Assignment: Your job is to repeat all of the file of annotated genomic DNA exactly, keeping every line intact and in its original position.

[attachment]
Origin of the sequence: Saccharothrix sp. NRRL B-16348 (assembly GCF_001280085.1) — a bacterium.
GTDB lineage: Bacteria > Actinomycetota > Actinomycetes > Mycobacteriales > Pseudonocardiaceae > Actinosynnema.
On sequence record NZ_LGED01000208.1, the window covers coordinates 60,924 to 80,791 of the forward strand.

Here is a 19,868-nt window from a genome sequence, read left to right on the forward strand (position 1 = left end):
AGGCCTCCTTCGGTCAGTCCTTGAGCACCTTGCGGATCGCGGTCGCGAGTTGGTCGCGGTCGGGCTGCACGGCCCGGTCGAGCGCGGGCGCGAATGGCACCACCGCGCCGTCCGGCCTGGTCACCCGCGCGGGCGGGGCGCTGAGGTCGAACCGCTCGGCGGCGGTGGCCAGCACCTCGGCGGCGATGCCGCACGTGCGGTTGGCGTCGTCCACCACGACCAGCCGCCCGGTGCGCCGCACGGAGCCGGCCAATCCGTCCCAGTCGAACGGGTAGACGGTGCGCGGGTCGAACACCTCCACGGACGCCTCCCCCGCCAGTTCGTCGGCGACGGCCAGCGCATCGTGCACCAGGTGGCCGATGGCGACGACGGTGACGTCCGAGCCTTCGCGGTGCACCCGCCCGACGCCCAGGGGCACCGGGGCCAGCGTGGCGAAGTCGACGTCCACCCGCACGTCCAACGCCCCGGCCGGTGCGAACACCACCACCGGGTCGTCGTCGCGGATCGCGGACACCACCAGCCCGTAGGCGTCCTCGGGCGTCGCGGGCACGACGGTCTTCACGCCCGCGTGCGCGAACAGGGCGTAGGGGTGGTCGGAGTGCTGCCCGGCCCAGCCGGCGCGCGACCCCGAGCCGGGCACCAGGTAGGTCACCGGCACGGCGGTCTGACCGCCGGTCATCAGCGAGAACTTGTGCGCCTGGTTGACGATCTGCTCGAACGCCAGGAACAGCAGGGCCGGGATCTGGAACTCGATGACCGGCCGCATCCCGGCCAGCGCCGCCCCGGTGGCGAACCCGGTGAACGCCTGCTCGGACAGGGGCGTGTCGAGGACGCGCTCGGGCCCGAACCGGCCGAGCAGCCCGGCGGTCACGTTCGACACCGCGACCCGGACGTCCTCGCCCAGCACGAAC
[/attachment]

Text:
Origin of the sequence: Saccharothrix sp. NRRL B-16348 (assembly GCF_001280085.1) — a bacterium.
GTDB lineage: Bacteria > Actinomycetota > Actinomycetes > Mycobacteriales > Pseudonocardiaceae > Actinosynnema.
On sequence record NZ_LGED01000208.1, the window covers coordinates 60,924 to 80,791 of the forward strand.

Here is a 19,868-nt window from a genome sequence, read left to right on the forward strand (position 1 = left end):
AGGCCTCCTTCGGTCAGTCCTTGAGCACCTTGCGGATCGCGGTCGCGAGTTGGTCGCGGTCGGGCTGCACGGCCCGGTCGAGCGCGGGCGCGAATGGCACCACCGCGCCGTCCGGCCTGGTCACCCGCGCGGGCGGGGCGCTGAGGTCGAACCGCTCGGCGGCGGTGGCCAGCACCTCGGCGGCGATGCCGCACGTGCGGTTGGCGTCGTCCACCACGACCAGCCGCCCGGTGCGCCGCACGGAGCCGGCCAATCCGTCCCAGTCGAACGGGTAGACGGTGCGCGGGTCGAACACCTCCACGGACGCCTCCCCCGCCAGTTCGTCGGCGACGGCCAGCGCATCGTGCACCAGGTGGCCGATGGCGACGACGGTGACGTCCGAGCCTTCGCGGTGCACCCGCCCGACGCCCAGGGGCACCGGGGCCAGCGTGGCGAAGTCGACGTCCACCCGCACGTCCAACGCCCCGGCCGGTGCGAACACCACCACCGGGTCGTCGTCGCGGATCGCGGACACCACCAGCCCGTAGGCGTCCTCGGGCGTCGCGGGCACGACGGTCTTCACGCCCGCGTGCGCGAACAGGGCGTAGGGGTGGTCGGAGTGCTGCCCGGCCCAGCCGGCGCGCGACCCCGAGCCGGGCACCAGGTAGGTCACCGGCACGGCGGTCTGACCGCCGGTCATCAGCGAGAACTTGTGCGCCTGGTTGACGATCTGCTCGAACGCCAGGAACAGCAGGGCCGGGATCTGGAACTCGATGACCGGCCGCATCCCGGCCAGCGCCGCCCCGGTGGCGAACCCGGTGAACGCCTGCTCGGACAGGGGCGTGTCGAGGACGCGCTCGGGCCCGAACCGGCCGAGCAGCCCGGCGGTCACGTTCGACACCGCGACCCGGACGTCCTCGCCCAGCACGAAC